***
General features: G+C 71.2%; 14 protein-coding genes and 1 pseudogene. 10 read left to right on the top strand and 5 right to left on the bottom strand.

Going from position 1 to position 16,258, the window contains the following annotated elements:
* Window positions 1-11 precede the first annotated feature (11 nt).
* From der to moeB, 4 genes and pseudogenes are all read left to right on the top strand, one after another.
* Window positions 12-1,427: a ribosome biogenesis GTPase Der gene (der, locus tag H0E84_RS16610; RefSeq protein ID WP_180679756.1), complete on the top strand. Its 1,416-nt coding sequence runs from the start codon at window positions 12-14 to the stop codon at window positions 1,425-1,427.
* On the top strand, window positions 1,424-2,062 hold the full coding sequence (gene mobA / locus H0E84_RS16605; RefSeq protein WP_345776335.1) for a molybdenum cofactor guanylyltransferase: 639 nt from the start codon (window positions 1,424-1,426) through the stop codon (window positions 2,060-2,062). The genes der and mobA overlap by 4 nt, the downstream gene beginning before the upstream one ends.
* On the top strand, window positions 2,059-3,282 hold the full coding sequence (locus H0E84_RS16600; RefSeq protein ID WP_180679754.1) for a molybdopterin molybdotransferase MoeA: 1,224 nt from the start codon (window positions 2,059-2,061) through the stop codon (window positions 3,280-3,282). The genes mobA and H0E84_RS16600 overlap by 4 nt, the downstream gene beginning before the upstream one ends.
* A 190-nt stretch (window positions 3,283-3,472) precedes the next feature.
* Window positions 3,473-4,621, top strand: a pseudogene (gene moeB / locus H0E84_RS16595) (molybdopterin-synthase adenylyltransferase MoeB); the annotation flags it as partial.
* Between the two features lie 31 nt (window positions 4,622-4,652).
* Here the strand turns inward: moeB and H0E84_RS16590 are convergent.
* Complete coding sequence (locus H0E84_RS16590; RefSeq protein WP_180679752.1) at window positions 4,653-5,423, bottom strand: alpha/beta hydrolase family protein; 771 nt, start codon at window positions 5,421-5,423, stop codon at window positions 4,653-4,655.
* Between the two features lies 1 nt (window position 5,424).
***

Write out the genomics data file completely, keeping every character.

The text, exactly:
General features: G+C 71.2%; 14 protein-coding genes and 1 pseudogene. 10 read left to right on the top strand and 5 right to left on the bottom strand.

Going from position 1 to position 16,258, the window contains the following annotated elements:
* Window positions 1-11 precede the first annotated feature (11 nt).
* From der to moeB, 4 genes and pseudogenes are all read left to right on the top strand, one after another.
* Window positions 12-1,427: a ribosome biogenesis GTPase Der gene (der, locus tag H0E84_RS16610; RefSeq protein ID WP_180679756.1), complete on the top strand. Its 1,416-nt coding sequence runs from the start codon at window positions 12-14 to the stop codon at window positions 1,425-1,427.
* On the top strand, window positions 1,424-2,062 hold the full coding sequence (gene mobA / locus H0E84_RS16605; RefSeq protein WP_345776335.1) for a molybdenum cofactor guanylyltransferase: 639 nt from the start codon (window positions 1,424-1,426) through the stop codon (window positions 2,060-2,062). The genes der and mobA overlap by 4 nt, the downstream gene beginning before the upstream one ends.
* On the top strand, window positions 2,059-3,282 hold the full coding sequence (locus H0E84_RS16600; RefSeq protein ID WP_180679754.1) for a molybdopterin molybdotransferase MoeA: 1,224 nt from the start codon (window positions 2,059-2,061) through the stop codon (window positions 3,280-3,282). The genes mobA and H0E84_RS16600 overlap by 4 nt, the downstream gene beginning before the upstream one ends.
* A 190-nt stretch (window positions 3,283-3,472) precedes the next feature.
* Window positions 3,473-4,621, top strand: a pseudogene (gene moeB / locus H0E84_RS16595) (molybdopterin-synthase adenylyltransferase MoeB); the annotation flags it as partial.
* Between the two features lie 31 nt (window positions 4,622-4,652).
* Here the strand turns inward: moeB and H0E84_RS16590 are convergent.
* Complete coding sequence (locus H0E84_RS16590; RefSeq protein WP_180679752.1) at window positions 4,653-5,423, bottom strand: alpha/beta hydrolase family protein; 771 nt, start codon at window positions 5,421-5,423, stop codon at window positions 4,653-4,655.
* Between the two features lies 1 nt (window position 5,424).